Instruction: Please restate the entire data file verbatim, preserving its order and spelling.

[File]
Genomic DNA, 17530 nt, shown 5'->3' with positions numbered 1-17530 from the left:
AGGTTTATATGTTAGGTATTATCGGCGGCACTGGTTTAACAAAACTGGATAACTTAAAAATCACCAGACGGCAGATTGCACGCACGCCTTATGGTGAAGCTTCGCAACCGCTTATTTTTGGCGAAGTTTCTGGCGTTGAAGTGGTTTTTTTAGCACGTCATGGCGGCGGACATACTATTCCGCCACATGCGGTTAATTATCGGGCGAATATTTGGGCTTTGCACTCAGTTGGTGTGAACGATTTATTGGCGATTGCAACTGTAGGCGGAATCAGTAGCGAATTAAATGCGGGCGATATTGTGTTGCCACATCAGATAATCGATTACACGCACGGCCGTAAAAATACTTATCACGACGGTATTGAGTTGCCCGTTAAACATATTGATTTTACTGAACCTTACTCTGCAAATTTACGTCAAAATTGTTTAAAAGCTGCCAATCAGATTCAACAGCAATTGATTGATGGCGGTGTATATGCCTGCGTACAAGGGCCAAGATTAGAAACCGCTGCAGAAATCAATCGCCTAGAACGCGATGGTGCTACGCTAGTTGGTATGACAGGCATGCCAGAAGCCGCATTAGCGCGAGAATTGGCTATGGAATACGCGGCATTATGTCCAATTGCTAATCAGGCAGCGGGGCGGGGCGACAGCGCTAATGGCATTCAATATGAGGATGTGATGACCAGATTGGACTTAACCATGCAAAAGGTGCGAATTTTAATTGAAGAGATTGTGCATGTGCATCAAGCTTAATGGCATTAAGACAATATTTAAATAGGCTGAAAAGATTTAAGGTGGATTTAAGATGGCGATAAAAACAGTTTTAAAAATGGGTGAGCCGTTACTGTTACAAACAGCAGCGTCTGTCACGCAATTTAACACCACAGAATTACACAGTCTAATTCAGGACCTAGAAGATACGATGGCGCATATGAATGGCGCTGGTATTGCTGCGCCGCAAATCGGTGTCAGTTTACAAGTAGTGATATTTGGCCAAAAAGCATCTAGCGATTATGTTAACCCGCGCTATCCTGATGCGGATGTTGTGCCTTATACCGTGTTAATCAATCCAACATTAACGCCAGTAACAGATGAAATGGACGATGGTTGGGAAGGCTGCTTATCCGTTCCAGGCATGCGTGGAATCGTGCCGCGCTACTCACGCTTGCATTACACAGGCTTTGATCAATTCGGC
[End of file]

Genomic DNA, 17530 nt, shown 5'->3' with positions numbered 1-17530 from the left:
AGGTTTATATGTTAGGTATTATCGGCGGCACTGGTTTAACAAAACTGGATAACTTAAAAATCACCAGACGGCAGATTGCACGCACGCCTTATGGTGAAGCTTCGCAACCGCTTATTTTTGGCGAAGTTTCTGGCGTTGAAGTGGTTTTTTTAGCACGTCATGGCGGCGGACATACTATTCCGCCACATGCGGTTAATTATCGGGCGAATATTTGGGCTTTGCACTCAGTTGGTGTGAACGATTTATTGGCGATTGCAACTGTAGGCGGAATCAGTAGCGAATTAAATGCGGGCGATATTGTGTTGCCACATCAGATAATCGATTACACGCACGGCCGTAAAAATACTTATCACGACGGTATTGAGTTGCCCGTTAAACATATTGATTTTACTGAACCTTACTCTGCAAATTTACGTCAAAATTGTTTAAAAGCTGCCAATCAGATTCAACAGCAATTGATTGATGGCGGTGTATATGCCTGCGTACAAGGGCCAAGATTAGAAACCGCTGCAGAAATCAATCGCCTAGAACGCGATGGTGCTACGCTAGTTGGTATGACAGGCATGCCAGAAGCCGCATTAGCGCGAGAATTGGCTATGGAATACGCGGCATTATGTCCAATTGCTAATCAGGCAGCGGGGCGGGGCGACAGCGCTAATGGCATTCAATATGAGGATGTGATGACCAGATTGGACTTAACCATGCAAAAGGTGCGAATTTTAATTGAAGAGATTGTGCATGTGCATCAAGCTTAATGGCATTAAGACAATATTTAAATAGGCTGAAAAGATTTAAGGTGGATTTAAGATGGCGATAAAAACAGTTTTAAAAATGGGTGAGCCGTTACTGTTACAAACAGCAGCGTCTGTCACGCAATTTAACACCACAGAATTACACAGTCTAATTCAGGACCTAGAAGATACGATGGCGCATATGAATGGCGCTGGTATTGCTGCGCCGCAAATCGGTGTCAGTTTACAAGTAGTGATATTTGGCCAAAAAGCATCTAGCGATTATGTTAACCCGCGCTATCCTGATGCGGATGTTGTGCCTTATACCGTGTTAATCAATCCAACATTAACGCCAGTAACAGATGAAATGGACGATGGTTGGGAAGGCTGCTTATCCGTTCCAGGCATGCGTGGAATCGTGCCGCGCTACTCACGCTTGCATTACACAGGCTTTGATCAATTCGGC